In the alternate conflictual context, however, one's adversary does not interpret concessionary initiatives as conciliatory gestures, made in good faith, but as an indication of vulnerability and weakness, made under duress, portending defeat.
Such initiatives will not elicit any reciprocal conciliatory gesture, but rather demands for further concessions.
If one concedes to the demands, instead of enjoying a convergent process that leads toward peaceable resolution of differences, a divergent process will lead either to capitulation or to large-scale violence. In other words, once one side realizes that its adversary is acting in bad faith and can only be restrained by force; or the other side realizes it has extracted all the concessions it can by non-coercive means - meaning that further gains could only be won by force - problems worsen for the party seeking bilateral satisfaction.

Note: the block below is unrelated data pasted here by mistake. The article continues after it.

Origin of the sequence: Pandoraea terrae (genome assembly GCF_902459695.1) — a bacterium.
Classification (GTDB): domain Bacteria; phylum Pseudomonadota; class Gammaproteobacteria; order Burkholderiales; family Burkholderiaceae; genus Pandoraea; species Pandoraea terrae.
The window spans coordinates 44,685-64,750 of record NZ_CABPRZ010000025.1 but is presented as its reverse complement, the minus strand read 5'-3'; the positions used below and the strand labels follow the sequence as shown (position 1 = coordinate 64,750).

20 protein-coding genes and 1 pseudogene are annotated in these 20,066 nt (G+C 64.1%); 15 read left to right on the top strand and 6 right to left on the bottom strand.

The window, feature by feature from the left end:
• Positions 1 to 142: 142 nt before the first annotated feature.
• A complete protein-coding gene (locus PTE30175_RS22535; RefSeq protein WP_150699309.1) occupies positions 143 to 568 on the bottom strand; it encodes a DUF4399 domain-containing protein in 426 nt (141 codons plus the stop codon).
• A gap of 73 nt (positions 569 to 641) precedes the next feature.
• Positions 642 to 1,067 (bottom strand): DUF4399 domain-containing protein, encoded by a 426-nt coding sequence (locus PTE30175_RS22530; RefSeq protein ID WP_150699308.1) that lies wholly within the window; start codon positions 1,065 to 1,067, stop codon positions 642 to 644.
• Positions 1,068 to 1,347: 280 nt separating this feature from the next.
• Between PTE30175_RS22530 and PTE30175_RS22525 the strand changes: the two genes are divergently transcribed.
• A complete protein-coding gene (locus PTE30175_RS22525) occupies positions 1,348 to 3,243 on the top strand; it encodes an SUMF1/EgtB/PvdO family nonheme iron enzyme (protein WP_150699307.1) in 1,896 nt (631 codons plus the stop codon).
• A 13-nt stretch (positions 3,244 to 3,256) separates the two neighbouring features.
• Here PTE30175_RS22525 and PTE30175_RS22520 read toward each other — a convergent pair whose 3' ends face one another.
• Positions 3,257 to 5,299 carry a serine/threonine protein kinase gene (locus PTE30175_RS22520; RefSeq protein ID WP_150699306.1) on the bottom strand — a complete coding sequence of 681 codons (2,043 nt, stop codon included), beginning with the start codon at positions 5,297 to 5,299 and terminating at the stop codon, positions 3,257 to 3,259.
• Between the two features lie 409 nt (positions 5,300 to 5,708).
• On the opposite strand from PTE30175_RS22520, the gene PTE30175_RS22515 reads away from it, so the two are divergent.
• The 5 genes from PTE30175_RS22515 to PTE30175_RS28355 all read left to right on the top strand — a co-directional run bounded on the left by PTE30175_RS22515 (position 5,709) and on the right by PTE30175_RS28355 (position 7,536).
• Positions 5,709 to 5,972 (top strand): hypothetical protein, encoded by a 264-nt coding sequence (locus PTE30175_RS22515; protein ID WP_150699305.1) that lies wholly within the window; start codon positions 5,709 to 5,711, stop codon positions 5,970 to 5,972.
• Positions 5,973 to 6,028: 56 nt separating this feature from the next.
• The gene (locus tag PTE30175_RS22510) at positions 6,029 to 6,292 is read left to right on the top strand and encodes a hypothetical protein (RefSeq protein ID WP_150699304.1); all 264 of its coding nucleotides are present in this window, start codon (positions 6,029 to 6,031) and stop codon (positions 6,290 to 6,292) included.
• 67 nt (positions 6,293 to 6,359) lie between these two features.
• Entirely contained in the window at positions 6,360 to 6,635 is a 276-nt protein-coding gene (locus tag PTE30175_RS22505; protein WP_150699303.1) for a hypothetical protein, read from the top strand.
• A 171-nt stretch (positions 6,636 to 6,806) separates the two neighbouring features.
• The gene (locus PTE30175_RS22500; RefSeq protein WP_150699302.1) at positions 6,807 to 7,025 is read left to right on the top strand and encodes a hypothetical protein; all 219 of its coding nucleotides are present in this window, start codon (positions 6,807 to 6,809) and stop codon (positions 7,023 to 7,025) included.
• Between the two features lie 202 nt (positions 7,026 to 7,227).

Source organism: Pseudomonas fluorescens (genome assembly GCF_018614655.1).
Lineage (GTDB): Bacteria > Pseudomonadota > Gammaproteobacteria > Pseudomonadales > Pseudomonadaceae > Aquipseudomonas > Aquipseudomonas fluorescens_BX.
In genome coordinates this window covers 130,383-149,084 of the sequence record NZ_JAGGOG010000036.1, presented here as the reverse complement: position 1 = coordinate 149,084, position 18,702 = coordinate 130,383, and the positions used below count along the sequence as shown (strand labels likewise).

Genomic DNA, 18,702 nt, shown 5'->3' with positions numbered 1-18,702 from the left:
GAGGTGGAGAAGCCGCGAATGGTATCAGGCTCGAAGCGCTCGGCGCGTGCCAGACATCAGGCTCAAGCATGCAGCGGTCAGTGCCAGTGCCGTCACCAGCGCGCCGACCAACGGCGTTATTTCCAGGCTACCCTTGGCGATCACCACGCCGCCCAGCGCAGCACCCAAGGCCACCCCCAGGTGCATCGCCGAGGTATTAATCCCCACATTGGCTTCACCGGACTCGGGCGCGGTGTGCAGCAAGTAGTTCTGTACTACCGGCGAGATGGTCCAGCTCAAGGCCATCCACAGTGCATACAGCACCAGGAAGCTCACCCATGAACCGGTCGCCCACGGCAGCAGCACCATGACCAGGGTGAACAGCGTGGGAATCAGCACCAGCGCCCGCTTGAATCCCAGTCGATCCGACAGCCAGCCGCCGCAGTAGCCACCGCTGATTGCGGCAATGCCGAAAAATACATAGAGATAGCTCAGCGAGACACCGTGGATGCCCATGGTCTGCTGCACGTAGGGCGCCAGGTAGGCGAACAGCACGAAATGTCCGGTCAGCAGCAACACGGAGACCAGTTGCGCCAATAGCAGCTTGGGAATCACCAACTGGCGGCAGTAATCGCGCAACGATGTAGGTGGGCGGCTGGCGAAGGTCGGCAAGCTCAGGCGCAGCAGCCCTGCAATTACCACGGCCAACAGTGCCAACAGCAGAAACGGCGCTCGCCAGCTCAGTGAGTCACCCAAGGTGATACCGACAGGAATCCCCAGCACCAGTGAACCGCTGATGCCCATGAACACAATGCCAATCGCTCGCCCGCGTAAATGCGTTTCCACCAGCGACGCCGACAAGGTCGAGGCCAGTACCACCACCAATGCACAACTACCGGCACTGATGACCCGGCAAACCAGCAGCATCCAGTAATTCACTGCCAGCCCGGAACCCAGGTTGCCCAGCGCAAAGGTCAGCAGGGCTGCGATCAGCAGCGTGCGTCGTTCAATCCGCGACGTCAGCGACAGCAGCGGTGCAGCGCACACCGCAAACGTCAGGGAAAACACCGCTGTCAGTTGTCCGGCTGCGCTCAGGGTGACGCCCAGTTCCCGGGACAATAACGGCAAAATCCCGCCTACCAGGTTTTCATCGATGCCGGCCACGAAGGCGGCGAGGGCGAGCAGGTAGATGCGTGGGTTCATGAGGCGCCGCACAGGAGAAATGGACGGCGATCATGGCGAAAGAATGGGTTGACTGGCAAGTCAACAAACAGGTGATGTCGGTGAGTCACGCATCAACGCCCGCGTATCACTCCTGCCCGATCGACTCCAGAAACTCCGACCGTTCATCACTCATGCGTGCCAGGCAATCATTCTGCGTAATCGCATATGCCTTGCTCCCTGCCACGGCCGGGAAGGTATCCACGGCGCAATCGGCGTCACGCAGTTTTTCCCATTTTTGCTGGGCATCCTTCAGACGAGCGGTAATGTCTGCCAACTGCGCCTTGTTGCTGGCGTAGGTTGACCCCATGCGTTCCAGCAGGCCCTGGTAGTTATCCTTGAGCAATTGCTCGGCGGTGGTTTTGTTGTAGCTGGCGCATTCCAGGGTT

If one happens to be in a situation that approximates the second context, but adopts a policy suited for the first, disaster is inevitable.
Sadly, for more than two decades, this is precisely what Israeli governments - with varying degrees of myopic zeal and/or reluctant resignation - have done. Unless robust and resolute remedial measures are undertaken without delay, such disaster is inevitable.
There can be little doubt that the Arab-Israeli conflict resembles the second context far more closely than the first. After all, every gut-wrenching concession Israel has made since the early 1990s has failed to produce any conciliatory response from its Arab adversaries. All it finds is greater intransigence and more obdurate insistence on further appeasement.
Because of excessive restraint and inadequate resolve, Israel is inexorably descending into an abysmal position, depicted with forceful eloquence by Winston Churchill, in the sober caveat he articulated in the first volume of his epic series on World War II, aptly titled The Gathering Storm.